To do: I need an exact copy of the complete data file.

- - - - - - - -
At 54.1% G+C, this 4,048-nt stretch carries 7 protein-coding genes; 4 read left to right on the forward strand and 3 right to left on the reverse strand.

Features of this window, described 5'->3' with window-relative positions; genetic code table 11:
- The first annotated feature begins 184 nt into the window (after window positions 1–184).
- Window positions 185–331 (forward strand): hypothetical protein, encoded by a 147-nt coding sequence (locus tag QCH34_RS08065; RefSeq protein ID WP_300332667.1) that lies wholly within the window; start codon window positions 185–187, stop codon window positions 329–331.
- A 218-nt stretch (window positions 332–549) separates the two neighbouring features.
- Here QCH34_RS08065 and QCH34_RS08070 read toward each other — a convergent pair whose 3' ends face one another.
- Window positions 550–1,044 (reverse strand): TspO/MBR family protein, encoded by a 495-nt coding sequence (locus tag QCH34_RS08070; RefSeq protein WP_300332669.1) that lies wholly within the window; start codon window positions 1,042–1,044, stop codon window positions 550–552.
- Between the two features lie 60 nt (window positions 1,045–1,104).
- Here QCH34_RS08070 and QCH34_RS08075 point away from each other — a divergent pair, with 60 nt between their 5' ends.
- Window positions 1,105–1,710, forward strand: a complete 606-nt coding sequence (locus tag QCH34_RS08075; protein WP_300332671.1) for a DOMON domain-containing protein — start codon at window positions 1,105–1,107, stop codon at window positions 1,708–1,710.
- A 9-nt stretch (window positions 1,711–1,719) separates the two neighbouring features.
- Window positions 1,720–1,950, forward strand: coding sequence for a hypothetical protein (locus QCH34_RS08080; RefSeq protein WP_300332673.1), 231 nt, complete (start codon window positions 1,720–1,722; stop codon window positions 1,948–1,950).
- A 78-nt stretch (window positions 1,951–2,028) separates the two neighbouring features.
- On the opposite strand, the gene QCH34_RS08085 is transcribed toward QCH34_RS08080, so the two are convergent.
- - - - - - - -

At 54.1% G+C, this 4,048-nt stretch carries 7 protein-coding genes; 4 read left to right on the forward strand and 3 right to left on the reverse strand.

Features of this window, described 5'->3' with window-relative positions; genetic code table 11:
- The first annotated feature begins 184 nt into the window (after window positions 1–184).
- Window positions 185–331 (forward strand): hypothetical protein, encoded by a 147-nt coding sequence (locus tag QCH34_RS08065; RefSeq protein ID WP_300332667.1) that lies wholly within the window; start codon window positions 185–187, stop codon window positions 329–331.
- A 218-nt stretch (window positions 332–549) separates the two neighbouring features.
- Here QCH34_RS08065 and QCH34_RS08070 read toward each other — a convergent pair whose 3' ends face one another.
- Window positions 550–1,044 (reverse strand): TspO/MBR family protein, encoded by a 495-nt coding sequence (locus tag QCH34_RS08070; RefSeq protein WP_300332669.1) that lies wholly within the window; start codon window positions 1,042–1,044, stop codon window positions 550–552.
- Between the two features lie 60 nt (window positions 1,045–1,104).
- Here QCH34_RS08070 and QCH34_RS08075 point away from each other — a divergent pair, with 60 nt between their 5' ends.
- Window positions 1,105–1,710, forward strand: a complete 606-nt coding sequence (locus tag QCH34_RS08075; protein WP_300332671.1) for a DOMON domain-containing protein — start codon at window positions 1,105–1,107, stop codon at window positions 1,708–1,710.
- A 9-nt stretch (window positions 1,711–1,719) separates the two neighbouring features.
- Window positions 1,720–1,950, forward strand: coding sequence for a hypothetical protein (locus QCH34_RS08080; RefSeq protein WP_300332673.1), 231 nt, complete (start codon window positions 1,720–1,722; stop codon window positions 1,948–1,950).
- A 78-nt stretch (window positions 1,951–2,028) separates the two neighbouring features.
- On the opposite strand, the gene QCH34_RS08085 is transcribed toward QCH34_RS08080, so the two are convergent.